Key findings from a report from Ulster University’s Economic Policy Centre (UUEPC) reveal that Northern Ireland has the lowest employment rate for people with disabilities in the UK. In comparison to more than half of the UK as a whole, only slightly more than a third of the country’s disabled population is employed. Additionally, one in three young disabled people aged 16 to 24 were not enrolled in any type of training, work, or education (NEET). “A young disabled person is almost five times more likely to be NEET than a non-disabled person,” the report said. People with disabilities who were employed also frequently earned less money and had less stable jobs. The report came to the conclusion that neglecting the challenges that disabled persons encounter in finding employment is equivalent to undervaluing their contributions to society and the economy of Northern Ireland.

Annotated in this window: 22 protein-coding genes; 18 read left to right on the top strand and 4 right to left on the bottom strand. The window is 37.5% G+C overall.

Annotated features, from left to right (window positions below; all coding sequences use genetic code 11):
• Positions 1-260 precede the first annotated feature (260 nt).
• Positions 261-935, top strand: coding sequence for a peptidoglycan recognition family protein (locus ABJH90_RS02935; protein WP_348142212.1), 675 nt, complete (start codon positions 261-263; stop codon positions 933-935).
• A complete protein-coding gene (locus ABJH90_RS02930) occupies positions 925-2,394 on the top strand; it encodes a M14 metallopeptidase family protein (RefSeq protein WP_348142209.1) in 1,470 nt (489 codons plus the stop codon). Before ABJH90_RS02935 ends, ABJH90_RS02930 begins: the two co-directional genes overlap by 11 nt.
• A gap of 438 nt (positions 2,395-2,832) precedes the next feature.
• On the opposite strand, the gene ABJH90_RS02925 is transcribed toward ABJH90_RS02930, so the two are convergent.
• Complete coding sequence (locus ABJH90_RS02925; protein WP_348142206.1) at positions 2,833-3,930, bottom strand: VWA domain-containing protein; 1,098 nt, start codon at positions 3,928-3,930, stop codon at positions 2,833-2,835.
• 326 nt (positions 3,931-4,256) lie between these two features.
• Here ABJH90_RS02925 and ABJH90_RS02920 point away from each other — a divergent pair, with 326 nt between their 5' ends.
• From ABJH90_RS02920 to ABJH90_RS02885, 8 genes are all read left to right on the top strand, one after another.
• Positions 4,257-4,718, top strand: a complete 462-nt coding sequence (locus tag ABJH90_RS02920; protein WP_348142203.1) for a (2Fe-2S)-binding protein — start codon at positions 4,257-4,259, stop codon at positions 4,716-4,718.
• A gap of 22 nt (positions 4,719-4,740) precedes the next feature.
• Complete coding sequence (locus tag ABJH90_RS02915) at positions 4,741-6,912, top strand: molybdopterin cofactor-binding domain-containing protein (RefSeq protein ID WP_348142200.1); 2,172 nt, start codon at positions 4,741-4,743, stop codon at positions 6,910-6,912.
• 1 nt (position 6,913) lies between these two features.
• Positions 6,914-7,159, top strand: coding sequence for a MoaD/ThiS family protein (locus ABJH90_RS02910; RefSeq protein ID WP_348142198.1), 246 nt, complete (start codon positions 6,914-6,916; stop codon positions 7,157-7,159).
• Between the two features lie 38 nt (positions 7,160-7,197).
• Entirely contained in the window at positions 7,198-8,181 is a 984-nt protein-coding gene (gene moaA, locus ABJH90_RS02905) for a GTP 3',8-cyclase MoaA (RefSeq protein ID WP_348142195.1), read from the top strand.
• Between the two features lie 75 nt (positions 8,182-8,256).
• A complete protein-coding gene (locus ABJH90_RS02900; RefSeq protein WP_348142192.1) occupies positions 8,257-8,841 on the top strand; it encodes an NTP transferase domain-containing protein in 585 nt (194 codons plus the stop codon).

According to the UUEPC survey, only 36% of disabled individuals in Northern Ireland were employed. In Northern Ireland, 80% of those without disabilities are employed. Therefore, Northern Ireland has a “disability employment gap” of 44%, making it by far the biggest in the UK. The UUEPC investigation came to the additional conclusion that disabled individuals were affected “disproportionately” by the pandemic and its limitations. Wider support services for people with learning difficulties “disappeared or were markedly reduced” during the epidemic, based on prior Ulster University research. Additionally, it means that the likelihood of poverty for disabled people in Northern Ireland is rising.